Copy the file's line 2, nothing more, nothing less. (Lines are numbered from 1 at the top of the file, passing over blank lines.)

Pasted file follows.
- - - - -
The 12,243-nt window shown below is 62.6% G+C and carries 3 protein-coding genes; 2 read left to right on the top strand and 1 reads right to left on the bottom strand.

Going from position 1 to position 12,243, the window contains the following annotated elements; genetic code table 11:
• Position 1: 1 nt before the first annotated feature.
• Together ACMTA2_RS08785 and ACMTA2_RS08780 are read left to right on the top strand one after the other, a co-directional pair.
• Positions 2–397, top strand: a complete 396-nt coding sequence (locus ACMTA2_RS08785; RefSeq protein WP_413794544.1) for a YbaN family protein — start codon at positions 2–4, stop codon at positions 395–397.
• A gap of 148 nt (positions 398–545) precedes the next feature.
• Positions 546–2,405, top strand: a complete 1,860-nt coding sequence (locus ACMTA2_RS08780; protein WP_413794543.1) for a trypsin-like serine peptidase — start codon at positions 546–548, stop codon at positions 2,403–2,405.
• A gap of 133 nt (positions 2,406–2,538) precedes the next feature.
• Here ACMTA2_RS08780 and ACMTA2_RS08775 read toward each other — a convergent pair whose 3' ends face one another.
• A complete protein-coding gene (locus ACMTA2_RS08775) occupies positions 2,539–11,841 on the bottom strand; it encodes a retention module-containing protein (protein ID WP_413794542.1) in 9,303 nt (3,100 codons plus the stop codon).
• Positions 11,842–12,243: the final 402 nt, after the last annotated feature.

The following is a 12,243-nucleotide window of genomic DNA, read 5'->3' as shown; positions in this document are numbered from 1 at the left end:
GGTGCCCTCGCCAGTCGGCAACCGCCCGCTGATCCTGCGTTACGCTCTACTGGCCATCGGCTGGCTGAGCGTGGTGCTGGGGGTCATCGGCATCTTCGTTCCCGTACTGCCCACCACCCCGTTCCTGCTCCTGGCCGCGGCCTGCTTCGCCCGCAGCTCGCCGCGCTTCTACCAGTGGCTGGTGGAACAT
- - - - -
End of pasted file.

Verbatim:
Going from position 1 to position 12,243, the window contains the following annotated elements; genetic code table 11: